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Open architecture, in relation to computer programming, refers to a hardware system, network or even software that is able to be extended by users to provide new or expanded functionality. When dealing with software, open architecture means that, while a program performs on its own, either the entire source code for the program or a development kit is available so users can rewrite parts of the software or develop plug-ins and extensions to allow the program to perform new tasks. A computer or other hardware system that uses open architecture is usually constructed in a way so users are able to change, remove or upgrade components within the system. It also enables users to add additional hardware or modify elements of the system to increase what a machine can do or to streamline it toward a single task. A system or piece of software that is set and cannot be modified is known as using closed architecture but also can be called a proprietary system.
One of the features of using open architecture is that the system or software that an end user receives can be seen more as a generic tool. If the needs of a user or company change, then the hardware or software can be changed to remain relevant without the need to completely remove an entire system that is already in place. Depending on the type of system, such as a network or an operating system, it can be possible to fully change the basic functioning to accommodate evolving technologies or new business paradigms. This can be especially important for computers and network hardware, where components can be upgraded regularly as technology advances without destroying an existing framework that has already been installed.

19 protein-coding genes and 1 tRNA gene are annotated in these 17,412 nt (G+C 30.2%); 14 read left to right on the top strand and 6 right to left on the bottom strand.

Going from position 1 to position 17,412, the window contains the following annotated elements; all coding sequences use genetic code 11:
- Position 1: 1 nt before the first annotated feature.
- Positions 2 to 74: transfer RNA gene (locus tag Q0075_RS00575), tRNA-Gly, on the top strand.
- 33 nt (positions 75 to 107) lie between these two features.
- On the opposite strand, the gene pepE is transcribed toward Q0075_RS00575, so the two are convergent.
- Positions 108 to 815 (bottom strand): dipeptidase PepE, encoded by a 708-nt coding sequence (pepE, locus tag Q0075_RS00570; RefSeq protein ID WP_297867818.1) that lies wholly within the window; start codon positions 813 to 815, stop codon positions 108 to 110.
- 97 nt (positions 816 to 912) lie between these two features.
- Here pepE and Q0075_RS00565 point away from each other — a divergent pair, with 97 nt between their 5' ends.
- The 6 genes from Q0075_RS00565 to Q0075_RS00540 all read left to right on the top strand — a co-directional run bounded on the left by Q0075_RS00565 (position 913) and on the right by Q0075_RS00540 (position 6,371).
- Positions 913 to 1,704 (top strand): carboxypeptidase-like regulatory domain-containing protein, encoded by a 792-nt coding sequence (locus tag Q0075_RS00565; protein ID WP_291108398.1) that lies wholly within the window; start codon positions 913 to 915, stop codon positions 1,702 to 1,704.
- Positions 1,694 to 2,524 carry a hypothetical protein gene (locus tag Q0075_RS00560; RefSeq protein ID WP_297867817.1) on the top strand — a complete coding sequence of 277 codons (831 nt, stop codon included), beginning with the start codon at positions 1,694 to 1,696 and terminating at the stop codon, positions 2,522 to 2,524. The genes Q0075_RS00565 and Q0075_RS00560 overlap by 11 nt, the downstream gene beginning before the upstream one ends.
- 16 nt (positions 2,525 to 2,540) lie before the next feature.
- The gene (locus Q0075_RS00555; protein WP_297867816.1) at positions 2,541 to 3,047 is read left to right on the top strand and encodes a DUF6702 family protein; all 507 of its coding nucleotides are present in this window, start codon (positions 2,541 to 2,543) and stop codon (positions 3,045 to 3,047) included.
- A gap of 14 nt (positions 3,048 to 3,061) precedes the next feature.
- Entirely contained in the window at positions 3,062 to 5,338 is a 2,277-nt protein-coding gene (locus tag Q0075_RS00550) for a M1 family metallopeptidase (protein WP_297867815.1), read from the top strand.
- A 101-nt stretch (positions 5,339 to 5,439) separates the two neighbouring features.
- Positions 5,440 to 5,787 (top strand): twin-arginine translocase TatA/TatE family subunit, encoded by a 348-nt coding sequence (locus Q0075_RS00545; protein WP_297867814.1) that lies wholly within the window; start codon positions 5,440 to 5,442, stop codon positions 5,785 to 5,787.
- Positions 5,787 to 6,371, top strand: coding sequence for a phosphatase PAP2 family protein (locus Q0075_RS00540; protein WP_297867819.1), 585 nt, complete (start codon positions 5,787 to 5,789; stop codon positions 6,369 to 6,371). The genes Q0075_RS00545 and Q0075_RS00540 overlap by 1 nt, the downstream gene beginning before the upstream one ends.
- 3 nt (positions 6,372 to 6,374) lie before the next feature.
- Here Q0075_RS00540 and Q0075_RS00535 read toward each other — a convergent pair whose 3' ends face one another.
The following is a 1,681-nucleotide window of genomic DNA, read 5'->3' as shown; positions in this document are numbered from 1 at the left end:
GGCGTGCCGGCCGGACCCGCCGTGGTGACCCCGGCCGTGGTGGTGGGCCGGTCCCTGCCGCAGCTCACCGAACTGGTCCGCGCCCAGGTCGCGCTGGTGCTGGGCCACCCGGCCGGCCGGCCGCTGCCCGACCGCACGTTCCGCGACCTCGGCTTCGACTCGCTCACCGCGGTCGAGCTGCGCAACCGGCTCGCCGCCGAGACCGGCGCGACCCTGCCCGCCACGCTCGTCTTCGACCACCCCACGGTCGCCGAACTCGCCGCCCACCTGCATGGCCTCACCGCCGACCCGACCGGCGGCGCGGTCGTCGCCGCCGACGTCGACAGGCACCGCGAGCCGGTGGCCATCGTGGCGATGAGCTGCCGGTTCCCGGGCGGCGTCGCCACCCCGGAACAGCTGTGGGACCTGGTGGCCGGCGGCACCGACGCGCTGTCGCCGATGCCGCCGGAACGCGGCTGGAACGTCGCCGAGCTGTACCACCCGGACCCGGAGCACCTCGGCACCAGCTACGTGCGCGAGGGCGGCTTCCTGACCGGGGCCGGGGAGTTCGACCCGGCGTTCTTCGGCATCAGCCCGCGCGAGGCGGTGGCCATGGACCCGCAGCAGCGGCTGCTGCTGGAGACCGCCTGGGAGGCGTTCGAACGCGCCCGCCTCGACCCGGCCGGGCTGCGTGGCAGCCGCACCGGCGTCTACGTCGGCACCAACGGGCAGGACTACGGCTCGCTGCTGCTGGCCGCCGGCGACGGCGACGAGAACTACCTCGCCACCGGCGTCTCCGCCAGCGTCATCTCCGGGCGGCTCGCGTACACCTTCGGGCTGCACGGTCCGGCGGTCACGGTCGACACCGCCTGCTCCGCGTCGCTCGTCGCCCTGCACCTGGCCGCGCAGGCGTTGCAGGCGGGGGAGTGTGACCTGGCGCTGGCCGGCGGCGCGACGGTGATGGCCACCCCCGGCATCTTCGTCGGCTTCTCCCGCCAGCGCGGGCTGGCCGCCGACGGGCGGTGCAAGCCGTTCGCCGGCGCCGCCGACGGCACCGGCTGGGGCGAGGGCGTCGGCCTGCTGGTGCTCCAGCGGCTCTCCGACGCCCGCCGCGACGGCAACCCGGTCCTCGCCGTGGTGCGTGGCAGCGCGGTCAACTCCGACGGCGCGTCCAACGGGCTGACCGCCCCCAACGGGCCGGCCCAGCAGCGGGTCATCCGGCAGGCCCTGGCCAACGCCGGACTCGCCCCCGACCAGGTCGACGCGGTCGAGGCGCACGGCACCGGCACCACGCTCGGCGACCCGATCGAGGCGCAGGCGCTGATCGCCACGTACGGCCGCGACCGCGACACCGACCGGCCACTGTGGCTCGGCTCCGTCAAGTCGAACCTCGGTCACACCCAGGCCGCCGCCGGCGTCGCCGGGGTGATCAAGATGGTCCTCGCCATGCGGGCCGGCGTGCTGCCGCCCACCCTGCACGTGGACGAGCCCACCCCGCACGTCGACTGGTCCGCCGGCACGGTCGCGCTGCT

The concept of open architecture arose from the development of systems that were completely closed. The earliest types of systems offered no way to upgrade components, and software had no mechanism in place for extensions. These proprietary systems had limited use and, as the pace of advancements increased, became obsolete increasingly faster.
Although there are still propriety systems in widespread use in the computer industry, many of these systems do offer the ability to upgrade or expand the core functionality. Unlike an open architecture system, in which several vendors could provide different and competitive upgrades, proprietary upgrades are usually only available through the manufacturer of the system and can command a high price for access. The reliance on a single manufacturer as a source for all parts, plug-ins and upgrades to a system is one of the reasons why open architecture is favored over proprietary systems in large-scale applications.
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